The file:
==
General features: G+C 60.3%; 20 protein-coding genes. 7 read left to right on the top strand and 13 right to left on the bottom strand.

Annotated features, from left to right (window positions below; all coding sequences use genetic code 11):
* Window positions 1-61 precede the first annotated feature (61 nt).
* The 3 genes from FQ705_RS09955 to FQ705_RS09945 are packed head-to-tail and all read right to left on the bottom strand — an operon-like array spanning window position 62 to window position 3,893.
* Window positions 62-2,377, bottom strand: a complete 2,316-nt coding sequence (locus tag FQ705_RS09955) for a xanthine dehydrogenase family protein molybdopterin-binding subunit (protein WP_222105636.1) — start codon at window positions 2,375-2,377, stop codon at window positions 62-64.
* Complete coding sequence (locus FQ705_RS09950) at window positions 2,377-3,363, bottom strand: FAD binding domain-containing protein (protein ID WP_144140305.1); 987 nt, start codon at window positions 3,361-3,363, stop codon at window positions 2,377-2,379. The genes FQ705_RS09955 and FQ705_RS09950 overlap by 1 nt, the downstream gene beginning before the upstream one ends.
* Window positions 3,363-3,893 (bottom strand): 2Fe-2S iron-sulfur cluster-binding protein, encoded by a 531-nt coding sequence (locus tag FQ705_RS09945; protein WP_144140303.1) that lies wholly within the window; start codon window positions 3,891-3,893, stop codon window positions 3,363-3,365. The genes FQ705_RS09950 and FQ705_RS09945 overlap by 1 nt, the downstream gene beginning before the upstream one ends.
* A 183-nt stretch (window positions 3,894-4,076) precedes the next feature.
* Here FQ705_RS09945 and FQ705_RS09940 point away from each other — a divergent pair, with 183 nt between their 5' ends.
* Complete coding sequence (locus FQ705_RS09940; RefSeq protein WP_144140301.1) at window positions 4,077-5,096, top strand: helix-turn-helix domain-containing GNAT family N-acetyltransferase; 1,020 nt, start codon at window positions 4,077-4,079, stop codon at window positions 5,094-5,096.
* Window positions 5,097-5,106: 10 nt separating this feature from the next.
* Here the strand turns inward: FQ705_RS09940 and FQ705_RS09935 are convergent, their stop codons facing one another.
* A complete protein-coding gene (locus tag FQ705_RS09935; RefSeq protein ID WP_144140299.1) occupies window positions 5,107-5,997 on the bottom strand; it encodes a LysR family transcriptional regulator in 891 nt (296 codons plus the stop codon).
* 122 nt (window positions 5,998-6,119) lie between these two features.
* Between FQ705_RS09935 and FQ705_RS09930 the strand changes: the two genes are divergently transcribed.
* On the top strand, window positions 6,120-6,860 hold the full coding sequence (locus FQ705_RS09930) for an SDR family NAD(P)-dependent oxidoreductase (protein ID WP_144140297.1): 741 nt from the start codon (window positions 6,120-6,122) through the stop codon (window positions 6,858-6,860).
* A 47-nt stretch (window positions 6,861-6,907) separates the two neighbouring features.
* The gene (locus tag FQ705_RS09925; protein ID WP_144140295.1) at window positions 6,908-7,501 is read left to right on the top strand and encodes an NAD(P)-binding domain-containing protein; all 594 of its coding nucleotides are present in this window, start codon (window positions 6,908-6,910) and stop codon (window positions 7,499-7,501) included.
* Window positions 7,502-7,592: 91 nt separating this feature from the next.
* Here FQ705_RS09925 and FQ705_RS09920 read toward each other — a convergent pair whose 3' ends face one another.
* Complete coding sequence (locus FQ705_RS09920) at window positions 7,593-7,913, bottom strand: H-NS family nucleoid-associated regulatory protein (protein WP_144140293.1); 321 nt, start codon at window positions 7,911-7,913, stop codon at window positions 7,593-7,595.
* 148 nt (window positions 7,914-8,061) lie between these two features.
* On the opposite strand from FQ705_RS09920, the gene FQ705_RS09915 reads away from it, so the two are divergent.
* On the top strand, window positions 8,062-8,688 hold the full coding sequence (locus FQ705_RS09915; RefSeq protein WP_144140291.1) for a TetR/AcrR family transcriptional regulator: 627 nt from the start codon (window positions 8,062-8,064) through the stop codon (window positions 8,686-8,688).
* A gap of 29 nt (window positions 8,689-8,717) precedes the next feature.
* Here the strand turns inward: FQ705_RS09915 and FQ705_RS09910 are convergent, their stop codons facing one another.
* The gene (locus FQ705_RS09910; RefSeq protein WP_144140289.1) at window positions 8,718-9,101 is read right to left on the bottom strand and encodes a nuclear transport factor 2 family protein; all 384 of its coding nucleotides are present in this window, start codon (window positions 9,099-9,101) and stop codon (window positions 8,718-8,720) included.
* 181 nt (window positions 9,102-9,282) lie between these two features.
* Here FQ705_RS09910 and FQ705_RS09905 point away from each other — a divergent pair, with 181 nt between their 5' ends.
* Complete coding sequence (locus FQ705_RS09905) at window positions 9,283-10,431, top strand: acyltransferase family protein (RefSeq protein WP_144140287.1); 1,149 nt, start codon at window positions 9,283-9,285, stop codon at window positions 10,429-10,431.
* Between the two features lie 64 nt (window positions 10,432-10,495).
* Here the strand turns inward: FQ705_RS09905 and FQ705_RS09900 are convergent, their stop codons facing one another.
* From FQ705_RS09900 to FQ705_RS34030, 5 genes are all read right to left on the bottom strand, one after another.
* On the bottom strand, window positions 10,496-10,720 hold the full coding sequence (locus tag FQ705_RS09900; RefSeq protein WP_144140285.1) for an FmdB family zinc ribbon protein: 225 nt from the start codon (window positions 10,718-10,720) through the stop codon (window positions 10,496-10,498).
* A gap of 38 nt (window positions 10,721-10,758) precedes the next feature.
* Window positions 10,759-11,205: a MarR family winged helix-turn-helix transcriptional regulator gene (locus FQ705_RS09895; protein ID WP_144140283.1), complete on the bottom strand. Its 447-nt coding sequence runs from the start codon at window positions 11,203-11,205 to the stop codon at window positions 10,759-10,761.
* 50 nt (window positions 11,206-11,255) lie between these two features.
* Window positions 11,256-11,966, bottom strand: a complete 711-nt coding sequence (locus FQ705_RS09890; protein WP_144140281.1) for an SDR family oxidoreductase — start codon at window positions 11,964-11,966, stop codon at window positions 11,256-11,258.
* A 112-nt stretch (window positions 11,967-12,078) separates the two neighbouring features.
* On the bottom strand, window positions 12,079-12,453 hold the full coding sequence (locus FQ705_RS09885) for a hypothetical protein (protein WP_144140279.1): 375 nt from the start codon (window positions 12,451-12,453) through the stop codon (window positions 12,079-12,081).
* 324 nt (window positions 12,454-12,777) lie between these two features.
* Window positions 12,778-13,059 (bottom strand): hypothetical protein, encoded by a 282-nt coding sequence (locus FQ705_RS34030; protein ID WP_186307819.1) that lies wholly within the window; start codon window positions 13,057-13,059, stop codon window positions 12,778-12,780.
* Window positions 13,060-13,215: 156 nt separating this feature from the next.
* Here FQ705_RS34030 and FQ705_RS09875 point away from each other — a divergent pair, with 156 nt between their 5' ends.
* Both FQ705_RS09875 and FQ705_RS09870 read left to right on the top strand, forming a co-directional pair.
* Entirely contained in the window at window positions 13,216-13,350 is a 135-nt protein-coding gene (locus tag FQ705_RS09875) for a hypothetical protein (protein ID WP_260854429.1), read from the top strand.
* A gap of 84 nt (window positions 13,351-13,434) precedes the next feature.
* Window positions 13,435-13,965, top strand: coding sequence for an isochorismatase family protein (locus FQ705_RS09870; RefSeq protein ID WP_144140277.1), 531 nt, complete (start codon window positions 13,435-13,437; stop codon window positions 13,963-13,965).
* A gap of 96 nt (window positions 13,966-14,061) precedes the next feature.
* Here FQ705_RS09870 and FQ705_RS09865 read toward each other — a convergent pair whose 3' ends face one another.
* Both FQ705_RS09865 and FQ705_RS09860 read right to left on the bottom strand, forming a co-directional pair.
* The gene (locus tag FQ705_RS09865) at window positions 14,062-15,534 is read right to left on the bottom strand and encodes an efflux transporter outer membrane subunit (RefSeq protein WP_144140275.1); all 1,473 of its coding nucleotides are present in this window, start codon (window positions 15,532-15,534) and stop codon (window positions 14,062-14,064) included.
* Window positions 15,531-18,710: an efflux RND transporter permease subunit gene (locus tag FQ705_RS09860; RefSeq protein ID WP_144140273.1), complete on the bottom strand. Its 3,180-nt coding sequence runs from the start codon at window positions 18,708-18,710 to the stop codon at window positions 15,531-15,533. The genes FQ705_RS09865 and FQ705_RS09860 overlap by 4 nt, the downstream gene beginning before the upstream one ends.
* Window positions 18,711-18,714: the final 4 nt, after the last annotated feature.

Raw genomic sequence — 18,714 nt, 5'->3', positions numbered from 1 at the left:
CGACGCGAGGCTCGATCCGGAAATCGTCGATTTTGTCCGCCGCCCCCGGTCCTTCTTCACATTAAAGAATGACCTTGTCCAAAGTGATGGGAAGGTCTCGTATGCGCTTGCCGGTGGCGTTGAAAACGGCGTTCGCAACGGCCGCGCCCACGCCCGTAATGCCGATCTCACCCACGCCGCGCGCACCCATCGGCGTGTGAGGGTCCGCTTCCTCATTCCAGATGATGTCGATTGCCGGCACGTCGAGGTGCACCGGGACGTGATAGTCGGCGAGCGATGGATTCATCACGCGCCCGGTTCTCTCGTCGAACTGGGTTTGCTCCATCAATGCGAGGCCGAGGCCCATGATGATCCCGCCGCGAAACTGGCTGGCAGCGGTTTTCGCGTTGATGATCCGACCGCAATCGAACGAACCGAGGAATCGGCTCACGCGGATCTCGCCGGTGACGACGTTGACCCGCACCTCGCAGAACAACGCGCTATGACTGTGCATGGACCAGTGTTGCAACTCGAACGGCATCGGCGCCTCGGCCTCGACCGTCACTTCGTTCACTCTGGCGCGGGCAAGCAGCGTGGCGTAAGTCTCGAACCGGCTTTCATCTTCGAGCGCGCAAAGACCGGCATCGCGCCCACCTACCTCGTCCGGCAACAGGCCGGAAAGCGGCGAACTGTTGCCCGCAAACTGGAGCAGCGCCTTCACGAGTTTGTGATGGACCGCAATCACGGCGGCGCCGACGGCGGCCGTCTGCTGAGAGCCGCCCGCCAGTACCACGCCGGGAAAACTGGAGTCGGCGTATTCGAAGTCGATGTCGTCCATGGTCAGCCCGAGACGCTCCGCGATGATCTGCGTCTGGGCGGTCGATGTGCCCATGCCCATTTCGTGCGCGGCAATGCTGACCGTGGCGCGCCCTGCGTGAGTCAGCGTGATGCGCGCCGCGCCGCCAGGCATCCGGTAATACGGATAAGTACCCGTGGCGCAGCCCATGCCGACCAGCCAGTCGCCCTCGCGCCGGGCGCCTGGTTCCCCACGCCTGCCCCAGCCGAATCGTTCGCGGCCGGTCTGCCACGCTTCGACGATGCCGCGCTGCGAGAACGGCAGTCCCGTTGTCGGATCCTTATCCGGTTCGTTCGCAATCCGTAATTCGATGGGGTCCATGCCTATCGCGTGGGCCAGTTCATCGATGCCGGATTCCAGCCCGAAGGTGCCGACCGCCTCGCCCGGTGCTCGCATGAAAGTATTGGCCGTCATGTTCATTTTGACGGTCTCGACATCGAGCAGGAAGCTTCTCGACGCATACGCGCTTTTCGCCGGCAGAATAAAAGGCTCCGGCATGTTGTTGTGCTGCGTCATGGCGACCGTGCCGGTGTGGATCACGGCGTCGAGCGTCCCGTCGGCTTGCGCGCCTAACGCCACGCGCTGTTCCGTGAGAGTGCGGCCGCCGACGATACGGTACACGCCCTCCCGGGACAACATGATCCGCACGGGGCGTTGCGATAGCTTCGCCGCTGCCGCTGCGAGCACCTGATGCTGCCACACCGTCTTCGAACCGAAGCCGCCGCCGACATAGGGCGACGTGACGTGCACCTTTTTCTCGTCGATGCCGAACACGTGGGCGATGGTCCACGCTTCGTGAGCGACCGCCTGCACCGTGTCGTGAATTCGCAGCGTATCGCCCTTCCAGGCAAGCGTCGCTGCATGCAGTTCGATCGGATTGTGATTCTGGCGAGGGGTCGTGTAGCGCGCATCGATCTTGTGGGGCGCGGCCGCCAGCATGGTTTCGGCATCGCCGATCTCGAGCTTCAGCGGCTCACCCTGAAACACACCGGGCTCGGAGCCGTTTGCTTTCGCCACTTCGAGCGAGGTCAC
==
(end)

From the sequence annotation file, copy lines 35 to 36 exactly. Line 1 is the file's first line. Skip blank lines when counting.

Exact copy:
* A gap of 38 nt (window positions 10,721-10,758) precedes the next feature.
* Window positions 10,759-11,205: a MarR family winged helix-turn-helix transcriptional regulator gene (locus FQ705_RS09895; protein ID WP_144140283.1), complete on the bottom strand. Its 447-nt coding sequence runs from the start codon at window positions 11,203-11,205 to the stop codon at window positions 10,759-10,761.